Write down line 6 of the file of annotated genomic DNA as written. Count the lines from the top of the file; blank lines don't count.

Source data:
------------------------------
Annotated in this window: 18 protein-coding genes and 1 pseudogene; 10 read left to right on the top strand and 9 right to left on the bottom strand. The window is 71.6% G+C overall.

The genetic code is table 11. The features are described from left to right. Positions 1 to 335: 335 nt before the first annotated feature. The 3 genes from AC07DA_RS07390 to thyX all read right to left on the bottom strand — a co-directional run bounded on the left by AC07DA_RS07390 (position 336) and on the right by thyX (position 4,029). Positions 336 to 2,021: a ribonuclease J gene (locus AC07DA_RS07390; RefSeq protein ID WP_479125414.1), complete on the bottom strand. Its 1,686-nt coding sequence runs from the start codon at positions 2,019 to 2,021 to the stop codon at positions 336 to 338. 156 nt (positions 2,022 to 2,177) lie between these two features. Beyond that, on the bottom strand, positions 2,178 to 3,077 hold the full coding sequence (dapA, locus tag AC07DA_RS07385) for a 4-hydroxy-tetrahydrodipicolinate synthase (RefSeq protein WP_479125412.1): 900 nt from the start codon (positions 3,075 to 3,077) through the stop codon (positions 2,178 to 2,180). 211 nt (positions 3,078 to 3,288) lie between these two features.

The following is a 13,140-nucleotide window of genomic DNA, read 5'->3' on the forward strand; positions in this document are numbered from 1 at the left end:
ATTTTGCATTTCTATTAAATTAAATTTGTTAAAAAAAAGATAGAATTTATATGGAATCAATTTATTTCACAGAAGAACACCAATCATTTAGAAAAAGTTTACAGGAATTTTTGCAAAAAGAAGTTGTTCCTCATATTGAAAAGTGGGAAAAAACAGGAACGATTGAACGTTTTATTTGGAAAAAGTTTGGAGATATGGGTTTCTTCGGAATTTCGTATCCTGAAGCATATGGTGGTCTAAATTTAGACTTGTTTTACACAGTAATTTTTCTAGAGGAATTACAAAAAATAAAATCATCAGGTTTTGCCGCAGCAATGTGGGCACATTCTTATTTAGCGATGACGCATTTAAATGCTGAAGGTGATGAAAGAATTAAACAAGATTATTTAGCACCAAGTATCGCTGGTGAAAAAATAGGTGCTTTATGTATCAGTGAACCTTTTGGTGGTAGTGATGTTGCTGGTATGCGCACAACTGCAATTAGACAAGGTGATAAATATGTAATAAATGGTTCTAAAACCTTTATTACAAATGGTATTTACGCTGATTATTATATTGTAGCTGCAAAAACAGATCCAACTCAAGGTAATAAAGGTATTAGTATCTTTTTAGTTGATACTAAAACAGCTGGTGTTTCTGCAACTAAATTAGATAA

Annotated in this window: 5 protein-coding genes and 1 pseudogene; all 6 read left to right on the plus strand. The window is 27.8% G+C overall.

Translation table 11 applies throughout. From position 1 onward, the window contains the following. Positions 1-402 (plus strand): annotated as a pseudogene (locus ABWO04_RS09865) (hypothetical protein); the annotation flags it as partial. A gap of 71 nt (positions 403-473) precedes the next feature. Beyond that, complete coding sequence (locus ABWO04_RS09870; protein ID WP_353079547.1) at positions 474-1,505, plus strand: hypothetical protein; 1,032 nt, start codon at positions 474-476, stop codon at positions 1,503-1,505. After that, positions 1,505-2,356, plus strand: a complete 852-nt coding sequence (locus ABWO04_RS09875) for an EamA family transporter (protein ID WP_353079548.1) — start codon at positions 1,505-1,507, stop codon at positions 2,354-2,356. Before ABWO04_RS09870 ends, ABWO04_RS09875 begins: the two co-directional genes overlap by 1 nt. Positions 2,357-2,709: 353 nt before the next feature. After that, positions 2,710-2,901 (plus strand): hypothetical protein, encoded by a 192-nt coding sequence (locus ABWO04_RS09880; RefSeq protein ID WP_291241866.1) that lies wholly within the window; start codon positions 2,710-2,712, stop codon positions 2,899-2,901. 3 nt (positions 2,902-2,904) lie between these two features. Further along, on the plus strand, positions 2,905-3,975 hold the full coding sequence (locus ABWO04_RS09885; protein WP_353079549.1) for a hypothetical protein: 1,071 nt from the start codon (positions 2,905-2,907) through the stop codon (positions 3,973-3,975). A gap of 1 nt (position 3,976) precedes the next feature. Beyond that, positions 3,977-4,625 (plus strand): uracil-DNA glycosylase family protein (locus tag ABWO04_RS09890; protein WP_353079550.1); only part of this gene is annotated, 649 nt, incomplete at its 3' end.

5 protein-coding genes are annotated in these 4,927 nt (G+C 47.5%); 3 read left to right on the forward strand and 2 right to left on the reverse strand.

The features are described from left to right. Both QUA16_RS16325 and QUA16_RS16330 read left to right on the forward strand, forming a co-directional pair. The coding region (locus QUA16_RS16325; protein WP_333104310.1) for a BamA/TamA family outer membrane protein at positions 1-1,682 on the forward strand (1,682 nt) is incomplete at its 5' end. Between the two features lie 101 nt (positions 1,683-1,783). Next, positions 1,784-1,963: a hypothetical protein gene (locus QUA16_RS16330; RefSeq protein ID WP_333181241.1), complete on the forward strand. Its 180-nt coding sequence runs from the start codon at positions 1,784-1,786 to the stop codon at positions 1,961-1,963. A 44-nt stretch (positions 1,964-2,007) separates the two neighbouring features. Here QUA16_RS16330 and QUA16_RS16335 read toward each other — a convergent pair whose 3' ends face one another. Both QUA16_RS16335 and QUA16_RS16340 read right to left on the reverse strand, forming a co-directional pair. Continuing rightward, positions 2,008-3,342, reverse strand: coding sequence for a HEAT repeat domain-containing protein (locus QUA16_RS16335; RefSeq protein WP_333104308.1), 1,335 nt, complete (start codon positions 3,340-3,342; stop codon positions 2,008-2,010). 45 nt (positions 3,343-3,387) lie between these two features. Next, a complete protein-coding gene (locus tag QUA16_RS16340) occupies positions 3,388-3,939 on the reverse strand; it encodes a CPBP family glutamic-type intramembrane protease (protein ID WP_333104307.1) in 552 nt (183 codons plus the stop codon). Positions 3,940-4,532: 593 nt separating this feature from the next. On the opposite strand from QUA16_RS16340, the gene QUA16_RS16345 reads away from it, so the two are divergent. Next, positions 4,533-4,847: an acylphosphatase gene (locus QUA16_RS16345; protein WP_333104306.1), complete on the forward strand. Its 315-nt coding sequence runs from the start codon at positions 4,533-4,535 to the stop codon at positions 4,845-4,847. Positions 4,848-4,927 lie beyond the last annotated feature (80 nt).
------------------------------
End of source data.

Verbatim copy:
Translation table 11 applies throughout. From position 1 onward, the window contains the following. Positions 1-402 (plus strand): annotated as a pseudogene (locus ABWO04_RS09865) (hypothetical protein); the annotation flags it as partial. A gap of 71 nt (positions 403-473) precedes the next feature. Beyond that, complete coding sequence (locus ABWO04_RS09870; protein ID WP_353079547.1) at positions 474-1,505, plus strand: hypothetical protein; 1,032 nt, start codon at positions 474-476, stop codon at positions 1,503-1,505. After that, positions 1,505-2,356, plus strand: a complete 852-nt coding sequence (locus ABWO04_RS09875) for an EamA family transporter (protein ID WP_353079548.1) — start codon at positions 1,505-1,507, stop codon at positions 2,354-2,356. Before ABWO04_RS09870 ends, ABWO04_RS09875 begins: the two co-directional genes overlap by 1 nt. Positions 2,357-2,709: 353 nt before the next feature. After that, positions 2,710-2,901 (plus strand): hypothetical protein, encoded by a 192-nt coding sequence (locus ABWO04_RS09880; RefSeq protein ID WP_291241866.1) that lies wholly within the window; start codon positions 2,710-2,712, stop codon positions 2,899-2,901. 3 nt (positions 2,902-2,904) lie between these two features. Further along, on the plus strand, positions 2,905-3,975 hold the full coding sequence (locus ABWO04_RS09885; protein WP_353079549.1) for a hypothetical protein: 1,071 nt from the start codon (positions 2,905-2,907) through the stop codon (positions 3,973-3,975). A gap of 1 nt (position 3,976) precedes the next feature. Beyond that, positions 3,977-4,625 (plus strand): uracil-DNA glycosylase family protein (locus tag ABWO04_RS09890; protein WP_353079550.1); only part of this gene is annotated, 649 nt, incomplete at its 3' end.